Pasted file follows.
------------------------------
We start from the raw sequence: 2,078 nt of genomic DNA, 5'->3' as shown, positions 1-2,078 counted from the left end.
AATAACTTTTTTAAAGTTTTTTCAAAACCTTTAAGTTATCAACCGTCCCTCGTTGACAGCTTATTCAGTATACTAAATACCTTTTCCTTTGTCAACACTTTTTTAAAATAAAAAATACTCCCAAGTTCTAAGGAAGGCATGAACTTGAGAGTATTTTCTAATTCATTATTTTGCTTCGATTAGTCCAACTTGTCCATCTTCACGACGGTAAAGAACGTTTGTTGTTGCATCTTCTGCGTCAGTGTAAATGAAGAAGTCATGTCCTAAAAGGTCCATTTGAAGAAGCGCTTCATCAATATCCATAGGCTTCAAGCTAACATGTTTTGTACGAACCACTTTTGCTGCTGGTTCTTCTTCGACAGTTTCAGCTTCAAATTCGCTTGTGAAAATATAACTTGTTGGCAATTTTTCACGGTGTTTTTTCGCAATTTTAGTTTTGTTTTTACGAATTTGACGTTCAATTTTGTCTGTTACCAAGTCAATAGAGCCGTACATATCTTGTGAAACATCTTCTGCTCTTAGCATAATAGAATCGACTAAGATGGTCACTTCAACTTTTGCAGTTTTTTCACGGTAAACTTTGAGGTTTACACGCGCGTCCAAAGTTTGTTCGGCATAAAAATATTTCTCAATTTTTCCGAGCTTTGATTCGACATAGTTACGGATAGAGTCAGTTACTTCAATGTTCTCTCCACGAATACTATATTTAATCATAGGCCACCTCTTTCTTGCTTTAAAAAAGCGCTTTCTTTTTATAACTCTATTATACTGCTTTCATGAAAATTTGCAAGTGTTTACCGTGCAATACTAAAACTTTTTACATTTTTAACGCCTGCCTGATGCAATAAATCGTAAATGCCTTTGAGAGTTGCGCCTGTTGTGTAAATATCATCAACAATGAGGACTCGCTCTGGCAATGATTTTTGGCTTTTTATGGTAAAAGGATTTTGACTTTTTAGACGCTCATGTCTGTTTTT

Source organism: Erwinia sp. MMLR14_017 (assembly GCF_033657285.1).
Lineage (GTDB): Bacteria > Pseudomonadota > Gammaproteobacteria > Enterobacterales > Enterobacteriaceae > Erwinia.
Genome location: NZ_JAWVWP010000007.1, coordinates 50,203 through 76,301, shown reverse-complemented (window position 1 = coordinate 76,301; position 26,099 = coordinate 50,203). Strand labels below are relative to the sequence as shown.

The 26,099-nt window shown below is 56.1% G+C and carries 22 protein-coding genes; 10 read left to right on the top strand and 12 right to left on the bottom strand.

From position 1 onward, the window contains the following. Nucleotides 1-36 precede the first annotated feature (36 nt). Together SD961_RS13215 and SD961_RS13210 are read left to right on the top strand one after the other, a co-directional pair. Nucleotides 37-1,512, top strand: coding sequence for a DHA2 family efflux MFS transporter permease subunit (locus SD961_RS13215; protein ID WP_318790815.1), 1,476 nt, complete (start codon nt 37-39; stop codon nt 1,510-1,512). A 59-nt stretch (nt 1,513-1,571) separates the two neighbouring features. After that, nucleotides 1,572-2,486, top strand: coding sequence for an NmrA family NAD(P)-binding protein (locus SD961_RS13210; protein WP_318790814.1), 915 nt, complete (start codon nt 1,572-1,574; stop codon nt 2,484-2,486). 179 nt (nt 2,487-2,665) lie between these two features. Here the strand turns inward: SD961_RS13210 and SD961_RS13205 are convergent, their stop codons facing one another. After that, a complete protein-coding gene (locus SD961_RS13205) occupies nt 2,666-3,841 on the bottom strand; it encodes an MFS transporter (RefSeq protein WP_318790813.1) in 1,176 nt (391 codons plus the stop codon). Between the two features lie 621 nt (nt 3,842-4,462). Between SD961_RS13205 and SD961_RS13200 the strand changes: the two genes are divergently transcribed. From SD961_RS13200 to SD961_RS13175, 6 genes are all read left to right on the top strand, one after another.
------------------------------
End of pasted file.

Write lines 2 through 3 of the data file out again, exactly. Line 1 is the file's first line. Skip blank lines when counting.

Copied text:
AATAACTTTTTTAAAGTTTTTTCAAAACCTTTAAGTTATCAACCGTCCCTCGTTGACAGCTTATTCAGTATACTAAATACCTTTTCCTTTGTCAACACTTTTTTAAAATAAAAAATACTCCCAAGTTCTAAGGAAGGCATGAACTTGAGAGTATTTTCTAATTCATTATTTTGCTTCGATTAGTCCAACTTGTCCATCTTCACGACGGTAAAGAACGTTTGTTGTTGCATCTTCTGCGTCAGTGTAAATGAAGAAGTCATGTCCTAAAAGGTCCATTTGAAGAAGCGCTTCATCAATATCCATAGGCTTCAAGCTAACATGTTTTGTACGAACCACTTTTGCTGCTGGTTCTTCTTCGACAGTTTCAGCTTCAAATTCGCTTGTGAAAATATAACTTGTTGGCAATTTTTCACGGTGTTTTTTCGCAATTTTAGTTTTGTTTTTACGAATTTGACGTTCAATTTTGTCTGTTACCAAGTCAATAGAGCCGTACATATCTTGTGAAACATCTTCTGCTCTTAGCATAATAGAATCGACTAAGATGGTCACTTCAACTTTTGCAGTTTTTTCACGGTAAACTTTGAGGTTTACACGCGCGTCCAAAGTTTGTTCGGCATAAAAATATTTCTCAATTTTTCCGAGCTTTGATTCGACATAGTTACGGATAGAGTCAGTTACTTCAATGTTCTCTCCACGAATACTATATTTAATCATAGGCCACCTCTTTCTTGCTTTAAAAAAGCGCTTTCTTTTTATAACTCTATTATACTGCTTTCATGAAAATTTGCAAGTGTTTACCGTGCAATACTAAAACTTTTTACATTTTTAACGCCTGCCTGATGCAATAAATCGTAAATGCCTTTGAGAGTTGCGCCTGTTGTGTAAATATCATCAACAATGAGGACTCGCTCTGGCAATGATTTTTGGCTTTTTATGGTAAAAGGATTTTGACTTTTTAGACGCTCATGTCTGTTTTT

Source organism: Erwinia sp. MMLR14_017 (assembly GCF_033657285.1).